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High School Journalism

Harry Baron

— I was on the high school newspaper. I wrote a column called "Behind The Baton," which was about the music of the day. I belonged to a club called Campus Press Club which was set up by Swing Magazine as a promotional thing then. They got all the high school writers, and they could arrange interviews with celebrities. The kids would turn in their written pieces and the publicity guy would make his money. It was a very, very smart way of doing things. It was a big kick for us. And I got to meet Sinatra. I got to meet, you know, all these guys — Lucille Ball, Eddie Cantor.

Myron Kandel

— I got on the high school newspaper and discovered that this was my calling. I became Sports Editor of the Erasmus Hall Dutchman. I worked after classes in the office of the faculty advisor who was a very irascible teacher, and he fired me as Sports Editor of the paper. When I got kicked out, I started an insurgent newspaper. Right across the street from Erasmus Hall on Bedford Avenue was the Flatbush Boys Club, and I put out an insurgent sports newspaper, a mimeographed newspaper. I had to type it myself. I taught myself to type. I also did for a while the play-by-play announcing of Erasmus Hall basketball games.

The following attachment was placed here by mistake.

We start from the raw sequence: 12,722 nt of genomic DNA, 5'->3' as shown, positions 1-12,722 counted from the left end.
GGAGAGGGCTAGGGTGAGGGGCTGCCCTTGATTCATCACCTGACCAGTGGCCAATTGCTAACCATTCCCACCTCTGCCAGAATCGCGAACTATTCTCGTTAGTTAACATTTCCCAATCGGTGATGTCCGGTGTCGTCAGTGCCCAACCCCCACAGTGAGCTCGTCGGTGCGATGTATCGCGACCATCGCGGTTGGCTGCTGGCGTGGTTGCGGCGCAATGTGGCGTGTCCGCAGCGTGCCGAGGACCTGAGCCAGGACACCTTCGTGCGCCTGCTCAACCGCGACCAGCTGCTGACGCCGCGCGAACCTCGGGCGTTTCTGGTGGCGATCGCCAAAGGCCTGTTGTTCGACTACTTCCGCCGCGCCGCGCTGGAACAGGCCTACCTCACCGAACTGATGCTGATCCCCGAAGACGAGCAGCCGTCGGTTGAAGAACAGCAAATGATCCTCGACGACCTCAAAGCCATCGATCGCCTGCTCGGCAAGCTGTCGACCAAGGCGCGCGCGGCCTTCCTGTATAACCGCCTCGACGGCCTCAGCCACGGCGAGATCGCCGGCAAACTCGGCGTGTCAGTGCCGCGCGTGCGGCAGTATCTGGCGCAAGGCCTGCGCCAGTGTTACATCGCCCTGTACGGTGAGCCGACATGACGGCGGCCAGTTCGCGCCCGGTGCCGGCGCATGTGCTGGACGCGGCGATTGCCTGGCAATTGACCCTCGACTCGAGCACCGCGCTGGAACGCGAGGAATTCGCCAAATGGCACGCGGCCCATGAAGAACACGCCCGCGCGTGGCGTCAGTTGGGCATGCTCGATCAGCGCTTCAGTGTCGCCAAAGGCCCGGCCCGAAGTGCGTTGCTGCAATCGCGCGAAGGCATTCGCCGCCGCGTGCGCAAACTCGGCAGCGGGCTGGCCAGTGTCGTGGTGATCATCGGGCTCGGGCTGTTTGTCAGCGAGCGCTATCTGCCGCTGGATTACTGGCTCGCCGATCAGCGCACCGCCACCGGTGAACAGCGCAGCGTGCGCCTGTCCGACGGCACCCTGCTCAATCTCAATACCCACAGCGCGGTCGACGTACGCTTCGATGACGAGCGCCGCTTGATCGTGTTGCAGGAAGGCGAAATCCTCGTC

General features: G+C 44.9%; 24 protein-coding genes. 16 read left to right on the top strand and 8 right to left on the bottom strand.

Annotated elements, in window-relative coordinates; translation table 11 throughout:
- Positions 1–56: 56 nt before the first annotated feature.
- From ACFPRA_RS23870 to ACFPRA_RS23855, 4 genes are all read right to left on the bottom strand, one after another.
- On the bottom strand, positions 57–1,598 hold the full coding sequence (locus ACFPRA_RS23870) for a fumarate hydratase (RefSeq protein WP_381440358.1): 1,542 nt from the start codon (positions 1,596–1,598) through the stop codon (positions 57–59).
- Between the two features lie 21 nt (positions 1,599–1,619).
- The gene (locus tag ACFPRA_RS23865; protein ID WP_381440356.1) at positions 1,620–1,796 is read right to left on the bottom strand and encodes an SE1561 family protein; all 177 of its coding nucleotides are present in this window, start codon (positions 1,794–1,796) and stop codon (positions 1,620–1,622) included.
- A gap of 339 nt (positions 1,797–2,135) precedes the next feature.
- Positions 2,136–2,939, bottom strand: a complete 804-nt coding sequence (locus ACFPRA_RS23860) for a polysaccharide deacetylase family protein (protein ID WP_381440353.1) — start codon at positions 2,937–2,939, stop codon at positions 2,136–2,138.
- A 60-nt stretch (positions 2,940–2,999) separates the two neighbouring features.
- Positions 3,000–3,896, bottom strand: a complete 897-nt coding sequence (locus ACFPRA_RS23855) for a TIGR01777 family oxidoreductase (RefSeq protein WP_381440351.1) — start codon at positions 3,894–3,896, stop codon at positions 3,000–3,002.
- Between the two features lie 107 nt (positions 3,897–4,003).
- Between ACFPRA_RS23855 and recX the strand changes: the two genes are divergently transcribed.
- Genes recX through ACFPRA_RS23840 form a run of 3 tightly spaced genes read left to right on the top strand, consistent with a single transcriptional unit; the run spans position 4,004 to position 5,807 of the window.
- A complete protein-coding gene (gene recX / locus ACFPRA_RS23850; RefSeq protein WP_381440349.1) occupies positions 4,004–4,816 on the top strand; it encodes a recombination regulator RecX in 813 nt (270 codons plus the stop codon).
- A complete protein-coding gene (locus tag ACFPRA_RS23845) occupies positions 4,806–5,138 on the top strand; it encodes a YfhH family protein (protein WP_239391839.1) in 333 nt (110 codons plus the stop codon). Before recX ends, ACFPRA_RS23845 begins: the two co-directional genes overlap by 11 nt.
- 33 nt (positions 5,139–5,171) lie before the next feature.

Bill Taylor

— I was the Sports Editor of my high school newspaper and then was the Sports Editor of the Brooklyn College Vanguard before events thrust me into the position of being the Editor in Chief. But unlike a lot of my colleagues on the Vanguard, when I was on the paper I didn't have the feeling that I was necessarily going to be a journalist. I was already thinking about law school.

Geri Stevens

— I wasn't on staff but I contributed articles and I think I wrote a poem once. I was on the staff of the yearbook.

Rhoda Karpatkin

— I was very involved in the high school newspaper. It was a nice newspaper, very good, and a good group of kids. I always had the sense of engagement and activity and wanting to be involved and I can't tell you where it came from. I think my idealism, which became in college more political, was that I was very affected by World War II and by all the propaganda that was leveled at impressionable people. I believed all the heroism, all the movies, all the tragedy and all that. I learned about America and what it stood for, and I believed it then - and believe it or not, I believe it now. It took hold and I just never separated from it.

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Herb Dorfman

— The paper demanded your presence every day, as all those school papers do, and you soon learned that you were writing for a large school population and every faculty member and the principal, and so forth. I remember writing something one time — it was just an opinion of something, nothing earthshaking — the goddamned principal spent two days looking for me. So I learned a sense of responsibility about it. I was on that paper for about three years and finally I was editor at the end. A nice bunch of people.